In a 5-4 decision with the conservative justices in the majority and the liberal justices dissenting, the court backed a Montana program that gave tax incentives for people to donate to a scholarship fund that provided money to Christian schools for student tuition expenses.
The ruling, written by Chief Justice John Roberts, represented the court’s latest expansion of religious liberties, a priority of its conservative majority in recent years.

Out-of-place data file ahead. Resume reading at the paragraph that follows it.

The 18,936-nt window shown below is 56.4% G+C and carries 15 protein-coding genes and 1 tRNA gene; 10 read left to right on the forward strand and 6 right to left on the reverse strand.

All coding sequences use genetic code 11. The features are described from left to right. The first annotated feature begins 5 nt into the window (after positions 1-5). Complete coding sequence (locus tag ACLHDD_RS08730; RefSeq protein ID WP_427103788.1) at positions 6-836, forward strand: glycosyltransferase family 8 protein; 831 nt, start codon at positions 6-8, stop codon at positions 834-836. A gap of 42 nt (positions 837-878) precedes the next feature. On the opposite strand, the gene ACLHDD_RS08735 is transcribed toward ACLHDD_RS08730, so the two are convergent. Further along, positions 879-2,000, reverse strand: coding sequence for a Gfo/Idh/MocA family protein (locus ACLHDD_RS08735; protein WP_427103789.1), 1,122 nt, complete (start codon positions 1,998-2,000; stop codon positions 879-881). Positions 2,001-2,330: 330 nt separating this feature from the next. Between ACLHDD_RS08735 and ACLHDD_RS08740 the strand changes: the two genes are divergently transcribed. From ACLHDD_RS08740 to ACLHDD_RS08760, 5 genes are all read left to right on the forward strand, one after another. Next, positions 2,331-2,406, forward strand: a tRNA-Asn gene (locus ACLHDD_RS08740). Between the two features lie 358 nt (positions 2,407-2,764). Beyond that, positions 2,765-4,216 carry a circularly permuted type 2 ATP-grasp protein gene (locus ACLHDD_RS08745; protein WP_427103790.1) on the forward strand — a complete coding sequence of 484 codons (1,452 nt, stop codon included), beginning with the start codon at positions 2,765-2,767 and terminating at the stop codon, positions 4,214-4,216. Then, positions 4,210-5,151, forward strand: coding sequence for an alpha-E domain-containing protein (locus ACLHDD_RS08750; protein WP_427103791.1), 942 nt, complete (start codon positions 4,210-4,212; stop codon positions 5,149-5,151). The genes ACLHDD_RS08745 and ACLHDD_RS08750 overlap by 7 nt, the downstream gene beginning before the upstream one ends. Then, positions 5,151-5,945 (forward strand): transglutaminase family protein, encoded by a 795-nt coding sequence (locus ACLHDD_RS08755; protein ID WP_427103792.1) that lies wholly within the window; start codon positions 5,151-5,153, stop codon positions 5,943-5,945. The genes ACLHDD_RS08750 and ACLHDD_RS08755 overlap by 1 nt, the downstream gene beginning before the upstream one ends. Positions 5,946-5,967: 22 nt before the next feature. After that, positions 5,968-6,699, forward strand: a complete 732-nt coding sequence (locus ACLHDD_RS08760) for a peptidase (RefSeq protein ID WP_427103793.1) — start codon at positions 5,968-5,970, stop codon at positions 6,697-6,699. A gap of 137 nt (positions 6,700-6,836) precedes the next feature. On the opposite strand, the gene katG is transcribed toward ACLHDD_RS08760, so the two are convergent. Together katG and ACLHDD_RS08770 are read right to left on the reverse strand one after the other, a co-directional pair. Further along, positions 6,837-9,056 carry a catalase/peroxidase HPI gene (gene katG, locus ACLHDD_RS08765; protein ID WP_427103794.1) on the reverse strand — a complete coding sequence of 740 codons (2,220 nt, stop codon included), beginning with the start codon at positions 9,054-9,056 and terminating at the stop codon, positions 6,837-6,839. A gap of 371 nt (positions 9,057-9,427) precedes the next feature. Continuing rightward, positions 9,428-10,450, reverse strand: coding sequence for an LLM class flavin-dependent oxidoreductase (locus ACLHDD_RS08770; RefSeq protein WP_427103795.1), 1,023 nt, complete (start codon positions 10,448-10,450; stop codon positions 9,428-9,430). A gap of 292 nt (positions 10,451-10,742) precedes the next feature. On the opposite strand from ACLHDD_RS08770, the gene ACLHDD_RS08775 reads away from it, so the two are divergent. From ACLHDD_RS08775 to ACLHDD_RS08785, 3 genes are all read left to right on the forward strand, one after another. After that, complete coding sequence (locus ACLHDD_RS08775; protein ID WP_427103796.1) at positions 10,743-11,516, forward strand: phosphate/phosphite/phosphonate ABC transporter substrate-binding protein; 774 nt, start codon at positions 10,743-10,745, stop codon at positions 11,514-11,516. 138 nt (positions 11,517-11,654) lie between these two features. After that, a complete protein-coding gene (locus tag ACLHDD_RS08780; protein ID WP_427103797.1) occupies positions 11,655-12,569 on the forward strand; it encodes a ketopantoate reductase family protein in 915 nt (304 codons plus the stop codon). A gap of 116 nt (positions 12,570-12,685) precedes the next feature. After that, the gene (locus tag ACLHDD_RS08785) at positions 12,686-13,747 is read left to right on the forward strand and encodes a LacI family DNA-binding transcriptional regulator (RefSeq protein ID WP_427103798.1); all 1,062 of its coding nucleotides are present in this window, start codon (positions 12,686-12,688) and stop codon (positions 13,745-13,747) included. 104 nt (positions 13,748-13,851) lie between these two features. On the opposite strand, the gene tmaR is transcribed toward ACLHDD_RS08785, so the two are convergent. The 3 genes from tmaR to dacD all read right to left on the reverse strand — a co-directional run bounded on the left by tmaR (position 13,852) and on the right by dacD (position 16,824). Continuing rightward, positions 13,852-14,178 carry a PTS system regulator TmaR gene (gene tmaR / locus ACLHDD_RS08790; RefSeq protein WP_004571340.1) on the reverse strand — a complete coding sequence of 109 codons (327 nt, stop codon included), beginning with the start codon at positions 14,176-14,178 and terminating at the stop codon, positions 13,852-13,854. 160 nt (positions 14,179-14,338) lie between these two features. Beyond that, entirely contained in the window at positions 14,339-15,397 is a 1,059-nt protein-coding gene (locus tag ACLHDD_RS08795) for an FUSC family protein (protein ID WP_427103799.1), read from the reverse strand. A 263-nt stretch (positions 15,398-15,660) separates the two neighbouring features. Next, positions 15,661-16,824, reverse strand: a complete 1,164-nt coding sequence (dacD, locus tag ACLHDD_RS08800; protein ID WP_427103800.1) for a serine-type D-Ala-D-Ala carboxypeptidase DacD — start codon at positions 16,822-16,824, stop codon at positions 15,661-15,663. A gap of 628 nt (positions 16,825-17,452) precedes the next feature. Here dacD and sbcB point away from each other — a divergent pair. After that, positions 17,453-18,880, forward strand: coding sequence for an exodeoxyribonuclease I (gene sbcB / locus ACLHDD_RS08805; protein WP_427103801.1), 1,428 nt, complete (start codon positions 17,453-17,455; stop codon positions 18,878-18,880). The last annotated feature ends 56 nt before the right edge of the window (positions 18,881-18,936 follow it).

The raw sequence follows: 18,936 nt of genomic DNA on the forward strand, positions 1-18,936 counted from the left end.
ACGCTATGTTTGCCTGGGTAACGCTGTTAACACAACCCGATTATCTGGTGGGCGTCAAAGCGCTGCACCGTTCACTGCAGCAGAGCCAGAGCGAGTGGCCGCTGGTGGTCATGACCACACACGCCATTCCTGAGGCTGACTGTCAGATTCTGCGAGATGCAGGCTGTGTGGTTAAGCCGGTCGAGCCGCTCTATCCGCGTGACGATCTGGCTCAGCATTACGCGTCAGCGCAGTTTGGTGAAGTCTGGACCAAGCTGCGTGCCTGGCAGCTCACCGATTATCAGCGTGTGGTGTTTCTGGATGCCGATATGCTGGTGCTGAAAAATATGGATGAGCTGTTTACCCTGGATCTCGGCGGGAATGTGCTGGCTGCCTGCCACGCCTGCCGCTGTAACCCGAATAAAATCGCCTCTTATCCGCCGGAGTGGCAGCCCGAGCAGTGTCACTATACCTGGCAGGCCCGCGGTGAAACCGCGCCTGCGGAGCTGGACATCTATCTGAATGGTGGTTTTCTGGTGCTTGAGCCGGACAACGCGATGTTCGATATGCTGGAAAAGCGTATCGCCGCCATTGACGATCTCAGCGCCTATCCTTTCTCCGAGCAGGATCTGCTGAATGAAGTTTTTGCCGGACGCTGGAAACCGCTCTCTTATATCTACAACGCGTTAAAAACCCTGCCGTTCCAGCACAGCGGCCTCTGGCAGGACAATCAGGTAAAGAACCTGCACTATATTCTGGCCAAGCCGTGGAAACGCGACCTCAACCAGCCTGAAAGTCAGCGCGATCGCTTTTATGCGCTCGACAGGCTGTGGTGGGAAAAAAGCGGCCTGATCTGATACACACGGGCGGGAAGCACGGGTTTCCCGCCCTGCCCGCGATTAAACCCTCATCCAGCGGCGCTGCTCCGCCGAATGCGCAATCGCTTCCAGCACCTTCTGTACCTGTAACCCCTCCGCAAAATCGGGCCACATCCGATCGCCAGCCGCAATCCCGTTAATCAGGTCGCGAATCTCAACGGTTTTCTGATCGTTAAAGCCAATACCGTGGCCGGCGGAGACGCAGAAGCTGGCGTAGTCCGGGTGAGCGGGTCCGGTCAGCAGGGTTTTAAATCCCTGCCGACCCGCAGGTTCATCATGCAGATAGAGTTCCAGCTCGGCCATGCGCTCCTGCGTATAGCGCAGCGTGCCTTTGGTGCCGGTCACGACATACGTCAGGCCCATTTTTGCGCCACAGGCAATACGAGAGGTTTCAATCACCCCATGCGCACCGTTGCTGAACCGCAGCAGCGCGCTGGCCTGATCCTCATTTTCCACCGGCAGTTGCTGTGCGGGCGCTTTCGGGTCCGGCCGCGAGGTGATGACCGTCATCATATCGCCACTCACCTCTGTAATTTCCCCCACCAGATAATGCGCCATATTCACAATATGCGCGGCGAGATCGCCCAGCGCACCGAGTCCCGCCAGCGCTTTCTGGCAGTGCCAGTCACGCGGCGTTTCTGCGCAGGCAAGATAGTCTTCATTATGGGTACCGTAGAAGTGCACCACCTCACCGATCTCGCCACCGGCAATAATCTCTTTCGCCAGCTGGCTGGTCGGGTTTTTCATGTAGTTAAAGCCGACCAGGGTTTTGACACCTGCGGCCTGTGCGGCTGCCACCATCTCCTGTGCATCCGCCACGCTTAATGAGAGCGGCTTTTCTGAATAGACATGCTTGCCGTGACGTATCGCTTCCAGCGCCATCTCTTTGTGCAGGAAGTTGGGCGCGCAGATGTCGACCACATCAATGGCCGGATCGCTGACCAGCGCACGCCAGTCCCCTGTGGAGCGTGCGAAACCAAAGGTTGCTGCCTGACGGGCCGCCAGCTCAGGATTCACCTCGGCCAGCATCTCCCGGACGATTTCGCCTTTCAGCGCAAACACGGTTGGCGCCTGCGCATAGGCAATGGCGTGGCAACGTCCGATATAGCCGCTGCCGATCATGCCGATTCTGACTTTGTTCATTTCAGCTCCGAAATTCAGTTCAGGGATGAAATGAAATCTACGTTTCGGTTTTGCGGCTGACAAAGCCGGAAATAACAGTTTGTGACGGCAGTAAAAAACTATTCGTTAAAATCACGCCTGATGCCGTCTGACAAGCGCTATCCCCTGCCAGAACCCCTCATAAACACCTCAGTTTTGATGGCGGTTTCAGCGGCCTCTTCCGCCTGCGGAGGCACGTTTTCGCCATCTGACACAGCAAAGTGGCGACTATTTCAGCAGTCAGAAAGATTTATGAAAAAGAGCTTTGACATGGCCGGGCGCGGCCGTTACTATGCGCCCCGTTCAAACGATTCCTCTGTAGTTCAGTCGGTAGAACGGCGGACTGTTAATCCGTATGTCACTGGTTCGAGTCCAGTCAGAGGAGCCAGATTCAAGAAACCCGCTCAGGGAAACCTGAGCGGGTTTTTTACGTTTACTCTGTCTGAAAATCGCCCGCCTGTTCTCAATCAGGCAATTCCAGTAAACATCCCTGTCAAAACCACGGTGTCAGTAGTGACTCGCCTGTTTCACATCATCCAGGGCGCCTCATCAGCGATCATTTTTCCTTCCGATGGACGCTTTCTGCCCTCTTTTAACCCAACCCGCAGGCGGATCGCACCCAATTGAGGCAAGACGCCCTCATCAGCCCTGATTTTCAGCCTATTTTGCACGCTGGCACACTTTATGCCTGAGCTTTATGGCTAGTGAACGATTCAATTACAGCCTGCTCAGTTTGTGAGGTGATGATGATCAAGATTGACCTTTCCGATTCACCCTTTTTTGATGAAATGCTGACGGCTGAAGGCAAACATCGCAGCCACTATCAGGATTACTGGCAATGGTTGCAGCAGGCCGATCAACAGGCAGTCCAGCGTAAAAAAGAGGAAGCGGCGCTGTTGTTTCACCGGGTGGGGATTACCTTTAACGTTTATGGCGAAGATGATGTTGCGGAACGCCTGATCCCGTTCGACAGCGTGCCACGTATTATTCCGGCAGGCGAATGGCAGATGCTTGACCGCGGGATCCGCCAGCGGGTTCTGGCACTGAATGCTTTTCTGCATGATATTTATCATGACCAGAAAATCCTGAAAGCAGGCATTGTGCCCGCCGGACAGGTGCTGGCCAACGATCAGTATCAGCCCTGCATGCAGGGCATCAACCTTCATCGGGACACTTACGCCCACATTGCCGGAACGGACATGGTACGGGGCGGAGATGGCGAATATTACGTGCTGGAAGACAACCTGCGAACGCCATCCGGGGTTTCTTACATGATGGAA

The court sided with three mothers of Christian school students who appealed after Montana’s top court invalidated the tax credit for violating the state constitution’s ban on public aid to churches and religious entities. Thirty-eight states have such constitutional provisions.
The justices faulted the Montana Supreme Court for voiding a taxpayer program merely because it can be used to fund religious entities, saying such action violates the U.S. Constitution’s First Amendment protection for the free exercise of religion.
“A state need not subsidize private education,” Roberts wrote. “But once a state decides to do so, it cannot disqualify some private schools solely because they are religious.”